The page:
Geography of Belgium


Geography of Belgium
Geography of Belgium
Belgium
Continent Europe
Region Western Europe
Coordinates 50°50′N 4°00′E / 50.833°N 4°E / 50.833; 4
Area Ranked 139th
33,990 km2 (13,120 sq mi)
89% land
11 % water
Borders Total land borders:
1,482 km (859 miles)
France 645 km, Germany 153 km, Luxembourg 150 km and Netherlands 460 km
Highest point Signal de Botrange
694 m (2,277 ft)
Lowest point De Moeren
Longest river Scheldt
200 km

Belgium is a federal state located in Western Europe, bordering the North Sea. Belgium shares borders with France (620 km), Germany (167 km), Luxembourg (148 km) and the Netherlands (450 km). Belgium comprises the regions of Flanders, Wallonia and Brussels.

Contents

General information

Total renewable water resources: 20.8 cu km (2005)

Freshwater withdrawal (domestic/industrial/agricultural):
total: 7.44 cu km/yr (13%/85%/1%)
per capita: 714 cu m/yr (1998)

Natural hazards: flooding is a threat in areas of reclaimed coastal land, protected from the sea by concrete dikes

Geography - note: crossroads of Western Europe; majority of West European capitals within 1,000 km of Brussels which is the seat of both the EU and NATO

Longest Distances: 280 km SE-NW/ 222 km NE-SW

Area

Map of Belgian regions and provinces.

Belgium has an area of 30,528 square kilometres,[1] with 16,844 square kilometres for Wallonia, 13,522 square kilometres for Flanders and 161 square kilometres for the Brussels Capital Region. By provinces, the area is distributed as such:

To get the total area of Belgium, the surface of the Brussels-Capital Region should be added to the list, since Brussels is not in any Belgian province anymore since the province of Brabant has been split. Belgium has also 3,462 square kilometres of sea territories in the North Sea. On 29 May 2000, 2,000 square metres were granted by the Netherlands to Belgium (a piece of land in Zelzate along the Ghent-Terneuzen Canal).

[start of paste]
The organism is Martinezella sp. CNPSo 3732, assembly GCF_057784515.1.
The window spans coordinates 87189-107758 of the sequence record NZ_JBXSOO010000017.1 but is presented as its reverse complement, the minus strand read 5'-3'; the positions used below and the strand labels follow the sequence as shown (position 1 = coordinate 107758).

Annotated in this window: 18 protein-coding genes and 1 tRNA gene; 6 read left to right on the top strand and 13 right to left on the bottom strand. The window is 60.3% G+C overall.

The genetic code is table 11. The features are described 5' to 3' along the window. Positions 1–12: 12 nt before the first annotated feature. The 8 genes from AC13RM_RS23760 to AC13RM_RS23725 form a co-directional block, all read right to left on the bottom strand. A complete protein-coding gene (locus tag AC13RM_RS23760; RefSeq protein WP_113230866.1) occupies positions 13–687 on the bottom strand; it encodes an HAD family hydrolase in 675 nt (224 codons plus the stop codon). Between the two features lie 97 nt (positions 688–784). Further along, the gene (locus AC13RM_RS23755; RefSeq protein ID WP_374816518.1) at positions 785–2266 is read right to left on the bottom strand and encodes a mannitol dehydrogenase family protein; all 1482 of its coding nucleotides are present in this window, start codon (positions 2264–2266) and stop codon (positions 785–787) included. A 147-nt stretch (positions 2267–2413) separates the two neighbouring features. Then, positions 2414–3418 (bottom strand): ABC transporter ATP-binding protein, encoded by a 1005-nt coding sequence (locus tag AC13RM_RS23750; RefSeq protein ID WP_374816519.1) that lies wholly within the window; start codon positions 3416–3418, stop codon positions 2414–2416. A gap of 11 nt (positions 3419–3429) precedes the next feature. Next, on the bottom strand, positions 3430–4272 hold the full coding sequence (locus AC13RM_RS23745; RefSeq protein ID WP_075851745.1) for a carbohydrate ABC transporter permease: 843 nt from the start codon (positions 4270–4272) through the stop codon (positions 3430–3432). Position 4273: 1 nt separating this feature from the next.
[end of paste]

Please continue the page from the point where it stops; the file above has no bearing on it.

Compared to other countries, Belgium is 1.5 times larger than Wales in the United Kingdom and about the size of Maryland in the United States. Belgium is actually used as an unusual unit of measurement in comparing country sizes.[2]

Physical geography

The natural regions of Belgium.
Landscape in the Hautes Fagnes, in the Ardennes

Belgium has three main geographical regions: the coastal plain in the north-west, the central plateau, and the Ardennes uplands in the south-east. The coastal plain consists mainly of sand dunes and polders. Polders are areas of land, close to or below sea level that have been reclaimed from the sea, from which they are protected by dikes or, further inland, by fields that have been drained with canals. The second geographical region, the central plateau, lies further inland. This is a smooth, slowly rising area that has many fertile valleys and is irrigated by many waterways. Here one can also find rougher land, including caves and small gorges. The third geographical region, called the Ardennes, is more rugged than the first two. It is a thickly forested plateau, very rocky and not very good for farming, which extends into northern France and in Germany where it is named Eifel. This is where much of Belgium's wildlife can be found. Belgium's highest point, the Signal de Botrange is located in this region at only 694 metres (2,277 ft). Belgium has relatively few natural lakes, and none of any great size.